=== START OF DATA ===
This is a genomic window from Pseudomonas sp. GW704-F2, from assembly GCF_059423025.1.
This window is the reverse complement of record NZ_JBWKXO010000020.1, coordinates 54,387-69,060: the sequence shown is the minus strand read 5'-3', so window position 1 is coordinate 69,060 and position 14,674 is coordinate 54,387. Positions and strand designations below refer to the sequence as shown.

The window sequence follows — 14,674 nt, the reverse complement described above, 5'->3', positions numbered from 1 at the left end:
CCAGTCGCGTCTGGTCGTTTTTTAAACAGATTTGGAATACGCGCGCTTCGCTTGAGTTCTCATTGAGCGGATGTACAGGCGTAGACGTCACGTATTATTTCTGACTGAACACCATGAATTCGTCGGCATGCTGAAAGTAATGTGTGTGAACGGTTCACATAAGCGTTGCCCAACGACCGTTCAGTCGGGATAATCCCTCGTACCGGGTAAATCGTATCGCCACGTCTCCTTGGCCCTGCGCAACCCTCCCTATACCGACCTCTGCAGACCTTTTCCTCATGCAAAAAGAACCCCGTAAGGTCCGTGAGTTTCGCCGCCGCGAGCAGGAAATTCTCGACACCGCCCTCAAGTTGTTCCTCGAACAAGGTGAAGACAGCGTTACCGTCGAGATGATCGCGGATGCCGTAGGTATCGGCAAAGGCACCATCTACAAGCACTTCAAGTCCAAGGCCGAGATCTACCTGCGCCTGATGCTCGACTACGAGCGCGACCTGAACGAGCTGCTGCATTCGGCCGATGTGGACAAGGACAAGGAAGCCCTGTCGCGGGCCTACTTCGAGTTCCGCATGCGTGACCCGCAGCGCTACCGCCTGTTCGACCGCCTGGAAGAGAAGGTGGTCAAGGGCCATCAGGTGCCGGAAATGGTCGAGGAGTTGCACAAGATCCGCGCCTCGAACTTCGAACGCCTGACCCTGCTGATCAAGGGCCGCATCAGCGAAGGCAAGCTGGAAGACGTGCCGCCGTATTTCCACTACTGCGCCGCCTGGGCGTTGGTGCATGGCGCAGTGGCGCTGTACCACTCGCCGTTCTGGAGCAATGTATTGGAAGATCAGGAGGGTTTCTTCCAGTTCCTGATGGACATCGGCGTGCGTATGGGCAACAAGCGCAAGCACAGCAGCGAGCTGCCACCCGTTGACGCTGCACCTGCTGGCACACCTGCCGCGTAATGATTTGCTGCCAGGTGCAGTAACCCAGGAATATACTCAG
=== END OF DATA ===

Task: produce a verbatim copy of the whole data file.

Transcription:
This is a genomic window from Pseudomonas sp. GW704-F2, from assembly GCF_059423025.1.
This window is the reverse complement of record NZ_JBWKXO010000020.1, coordinates 54,387-69,060: the sequence shown is the minus strand read 5'-3', so window position 1 is coordinate 69,060 and position 14,674 is coordinate 54,387. Positions and strand designations below refer to the sequence as shown.

The window sequence follows — 14,674 nt, the reverse complement described above, 5'->3', positions numbered from 1 at the left end:
CCAGTCGCGTCTGGTCGTTTTTTAAACAGATTTGGAATACGCGCGCTTCGCTTGAGTTCTCATTGAGCGGATGTACAGGCGTAGACGTCACGTATTATTTCTGACTGAACACCATGAATTCGTCGGCATGCTGAAAGTAATGTGTGTGAACGGTTCACATAAGCGTTGCCCAACGACCGTTCAGTCGGGATAATCCCTCGTACCGGGTAAATCGTATCGCCACGTCTCCTTGGCCCTGCGCAACCCTCCCTATACCGACCTCTGCAGACCTTTTCCTCATGCAAAAAGAACCCCGTAAGGTCCGTGAGTTTCGCCGCCGCGAGCAGGAAATTCTCGACACCGCCCTCAAGTTGTTCCTCGAACAAGGTGAAGACAGCGTTACCGTCGAGATGATCGCGGATGCCGTAGGTATCGGCAAAGGCACCATCTACAAGCACTTCAAGTCCAAGGCCGAGATCTACCTGCGCCTGATGCTCGACTACGAGCGCGACCTGAACGAGCTGCTGCATTCGGCCGATGTGGACAAGGACAAGGAAGCCCTGTCGCGGGCCTACTTCGAGTTCCGCATGCGTGACCCGCAGCGCTACCGCCTGTTCGACCGCCTGGAAGAGAAGGTGGTCAAGGGCCATCAGGTGCCGGAAATGGTCGAGGAGTTGCACAAGATCCGCGCCTCGAACTTCGAACGCCTGACCCTGCTGATCAAGGGCCGCATCAGCGAAGGCAAGCTGGAAGACGTGCCGCCGTATTTCCACTACTGCGCCGCCTGGGCGTTGGTGCATGGCGCAGTGGCGCTGTACCACTCGCCGTTCTGGAGCAATGTATTGGAAGATCAGGAGGGTTTCTTCCAGTTCCTGATGGACATCGGCGTGCGTATGGGCAACAAGCGCAAGCACAGCAGCGAGCTGCCACCCGTTGACGCTGCACCTGCTGGCACACCTGCCGCGTAATGATTTGCTGCCAGGTGCAGTAACCCAGGAATATACTCAG